The National Conference of State Legislatures notes that juvenile justice reform has advanced at a remarkable pace over the past five years. It has prepared a report, Trends in Juvenile Justice State Legislation 2011-2015, on actions taken by the 50 states.
The Michigan Catholic Conference has produced a new document, Reforming Juvenile Justice in Michigan. The issue brief analyzes Michigan's juvenile justice system and calls for actions to ensure that laws recognize the difference between juveniles and adults. Its recommendations include raising the age for automatic adjudication in the adult prison system from 17 to 18.
The Michigan Council on Crime & Delinquency has released a new report, Youth Behind Bars: the High Cost of Kids in the Adult Criminal Justice System. The council analyzed the outcomes of policies that send Michigan juveniles into the adult criminal justice system, usually for non-violent offenses. It concludes that these policies are bad for youth and bad for public safety.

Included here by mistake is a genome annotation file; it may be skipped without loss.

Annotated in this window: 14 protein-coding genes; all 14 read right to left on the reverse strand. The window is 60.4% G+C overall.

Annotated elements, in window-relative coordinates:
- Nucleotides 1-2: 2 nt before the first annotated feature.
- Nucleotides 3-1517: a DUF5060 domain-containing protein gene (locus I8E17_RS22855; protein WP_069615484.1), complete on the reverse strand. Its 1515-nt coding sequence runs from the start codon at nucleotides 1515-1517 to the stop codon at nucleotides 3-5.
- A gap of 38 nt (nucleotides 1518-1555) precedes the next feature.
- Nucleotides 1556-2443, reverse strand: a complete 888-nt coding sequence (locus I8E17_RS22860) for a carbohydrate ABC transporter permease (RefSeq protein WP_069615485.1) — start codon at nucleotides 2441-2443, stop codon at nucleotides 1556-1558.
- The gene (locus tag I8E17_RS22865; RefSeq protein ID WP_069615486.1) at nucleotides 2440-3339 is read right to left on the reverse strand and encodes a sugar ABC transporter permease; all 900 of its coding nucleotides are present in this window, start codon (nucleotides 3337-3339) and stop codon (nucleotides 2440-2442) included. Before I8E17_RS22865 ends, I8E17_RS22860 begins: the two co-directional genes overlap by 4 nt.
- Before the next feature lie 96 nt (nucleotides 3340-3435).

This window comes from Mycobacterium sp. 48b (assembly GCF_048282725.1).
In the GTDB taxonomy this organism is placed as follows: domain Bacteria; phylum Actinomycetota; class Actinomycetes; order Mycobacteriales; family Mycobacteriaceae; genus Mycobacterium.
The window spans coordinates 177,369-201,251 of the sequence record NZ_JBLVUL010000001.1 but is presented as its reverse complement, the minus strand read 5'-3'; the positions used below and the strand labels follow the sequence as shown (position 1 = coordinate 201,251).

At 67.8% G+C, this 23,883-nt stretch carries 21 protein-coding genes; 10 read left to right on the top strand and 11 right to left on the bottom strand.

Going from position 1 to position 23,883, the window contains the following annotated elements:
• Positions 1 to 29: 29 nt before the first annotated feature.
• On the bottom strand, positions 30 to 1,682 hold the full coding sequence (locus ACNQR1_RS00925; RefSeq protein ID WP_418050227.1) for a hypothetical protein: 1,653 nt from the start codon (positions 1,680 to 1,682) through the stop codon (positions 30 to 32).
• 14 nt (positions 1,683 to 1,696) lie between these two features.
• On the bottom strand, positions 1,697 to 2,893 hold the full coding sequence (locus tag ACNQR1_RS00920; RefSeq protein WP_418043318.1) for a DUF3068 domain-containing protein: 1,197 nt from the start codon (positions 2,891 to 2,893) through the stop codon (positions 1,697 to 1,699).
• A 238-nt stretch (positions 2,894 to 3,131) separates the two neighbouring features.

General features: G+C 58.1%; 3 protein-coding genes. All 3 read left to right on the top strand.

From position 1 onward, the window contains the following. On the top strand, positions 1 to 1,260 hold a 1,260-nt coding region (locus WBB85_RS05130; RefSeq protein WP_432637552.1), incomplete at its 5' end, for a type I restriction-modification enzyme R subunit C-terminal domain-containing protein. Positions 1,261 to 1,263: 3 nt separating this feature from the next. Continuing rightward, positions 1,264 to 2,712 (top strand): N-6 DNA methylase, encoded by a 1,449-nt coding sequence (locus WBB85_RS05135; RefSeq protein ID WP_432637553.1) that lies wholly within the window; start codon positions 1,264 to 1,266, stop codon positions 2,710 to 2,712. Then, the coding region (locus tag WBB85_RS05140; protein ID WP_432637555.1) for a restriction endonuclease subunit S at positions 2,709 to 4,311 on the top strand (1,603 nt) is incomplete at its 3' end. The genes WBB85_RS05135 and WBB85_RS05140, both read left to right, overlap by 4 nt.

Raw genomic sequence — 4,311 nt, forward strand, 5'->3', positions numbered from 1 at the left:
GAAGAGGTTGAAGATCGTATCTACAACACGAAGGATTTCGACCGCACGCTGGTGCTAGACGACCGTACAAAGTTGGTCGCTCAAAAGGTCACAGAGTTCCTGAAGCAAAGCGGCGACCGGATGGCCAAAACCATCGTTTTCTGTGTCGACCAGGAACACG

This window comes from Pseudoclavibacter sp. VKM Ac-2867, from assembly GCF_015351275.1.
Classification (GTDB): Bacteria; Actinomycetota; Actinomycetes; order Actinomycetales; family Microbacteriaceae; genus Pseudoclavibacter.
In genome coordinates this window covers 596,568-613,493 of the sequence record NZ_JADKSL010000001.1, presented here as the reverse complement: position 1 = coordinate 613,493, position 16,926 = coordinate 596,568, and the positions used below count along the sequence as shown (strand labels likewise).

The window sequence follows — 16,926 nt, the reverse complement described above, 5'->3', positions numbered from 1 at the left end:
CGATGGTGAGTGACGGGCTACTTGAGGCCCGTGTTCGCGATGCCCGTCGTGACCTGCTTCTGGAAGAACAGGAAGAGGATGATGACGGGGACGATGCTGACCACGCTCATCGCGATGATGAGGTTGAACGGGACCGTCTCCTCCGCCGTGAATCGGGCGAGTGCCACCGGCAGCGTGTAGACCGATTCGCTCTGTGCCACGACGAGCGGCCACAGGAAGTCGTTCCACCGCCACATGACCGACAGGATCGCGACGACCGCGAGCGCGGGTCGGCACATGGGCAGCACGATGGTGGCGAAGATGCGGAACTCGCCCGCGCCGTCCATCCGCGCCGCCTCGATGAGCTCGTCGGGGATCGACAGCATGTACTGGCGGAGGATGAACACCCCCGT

The Models for Change Juvenile Diversion Workgroup has produced a Juvenile Diversion Guidebook to assist policymakers and program leaders in creating and improving programs that provide support to youth while keeping them out of the juvenile justice system.
The National Conference of State Legislatures analyzed the juvenile justice reform activities in every state in Trends in Juvenile Justice State Legislation 2001-2011.
In New York, a commission created by the governor has recommended raising the age of criminal responsibility from 16 to 18 in recognition that youth are at a different developmental stage than adults, and that they are more likely to reoffend if they are placed in adult prisons. Here are the recommendations.
The Justice Policy Institute analyzed the costs of juvenile incarceration and found it to be the most expensive and least effective approach. In its report, Sticker Shock: Calculating the Full Price Tag of Youth Incarceration, the institute estimates the cost of incarceration and its consequences to be between $8 billion and $21 billion annually.
Texas youth involved in the juvenile justice system are far less likely to reoffend if they are under community-based supervision rather than confined in state correctional facilities, according to Closer to Home: An Analysis of the State and Local Impact of the Texas Juvenile Justice Reforms. The report, which studied eight years of data, was produced by the Council of State Governments Justice Center.